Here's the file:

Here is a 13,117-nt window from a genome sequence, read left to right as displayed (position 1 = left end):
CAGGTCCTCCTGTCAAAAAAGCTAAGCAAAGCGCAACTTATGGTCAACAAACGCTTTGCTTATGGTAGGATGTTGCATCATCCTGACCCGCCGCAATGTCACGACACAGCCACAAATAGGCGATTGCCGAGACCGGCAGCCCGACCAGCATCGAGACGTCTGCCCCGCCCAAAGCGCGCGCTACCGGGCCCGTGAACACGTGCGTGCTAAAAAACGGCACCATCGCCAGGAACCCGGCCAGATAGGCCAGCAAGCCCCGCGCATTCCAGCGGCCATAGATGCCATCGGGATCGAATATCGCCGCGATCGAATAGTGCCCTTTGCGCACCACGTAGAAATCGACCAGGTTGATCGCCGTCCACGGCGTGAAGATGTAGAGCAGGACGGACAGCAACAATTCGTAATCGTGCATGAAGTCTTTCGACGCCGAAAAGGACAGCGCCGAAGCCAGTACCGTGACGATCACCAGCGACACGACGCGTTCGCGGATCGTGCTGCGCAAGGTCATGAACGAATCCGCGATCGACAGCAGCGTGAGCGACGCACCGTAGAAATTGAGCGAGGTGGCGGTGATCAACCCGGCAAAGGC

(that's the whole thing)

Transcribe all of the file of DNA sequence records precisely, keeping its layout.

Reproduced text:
Here is a 13,117-nt window from a genome sequence, read left to right as displayed (position 1 = left end):
CAGGTCCTCCTGTCAAAAAAGCTAAGCAAAGCGCAACTTATGGTCAACAAACGCTTTGCTTATGGTAGGATGTTGCATCATCCTGACCCGCCGCAATGTCACGACACAGCCACAAATAGGCGATTGCCGAGACCGGCAGCCCGACCAGCATCGAGACGTCTGCCCCGCCCAAAGCGCGCGCTACCGGGCCCGTGAACACGTGCGTGCTAAAAAACGGCACCATCGCCAGGAACCCGGCCAGATAGGCCAGCAAGCCCCGCGCATTCCAGCGGCCATAGATGCCATCGGGATCGAATATCGCCGCGATCGAATAGTGCCCTTTGCGCACCACGTAGAAATCGACCAGGTTGATCGCCGTCCACGGCGTGAAGATGTAGAGCAGGACGGACAGCAACAATTCGTAATCGTGCATGAAGTCTTTCGACGCCGAAAAGGACAGCGCCGAAGCCAGTACCGTGACGATCACCAGCGACACGACGCGTTCGCGGATCGTGCTGCGCAAGGTCATGAACGAATCCGCGATCGACAGCAGCGTGAGCGACGCACCGTAGAAATTGAGCGAGGTGGCGGTGATCAACCCGGCAAAGGC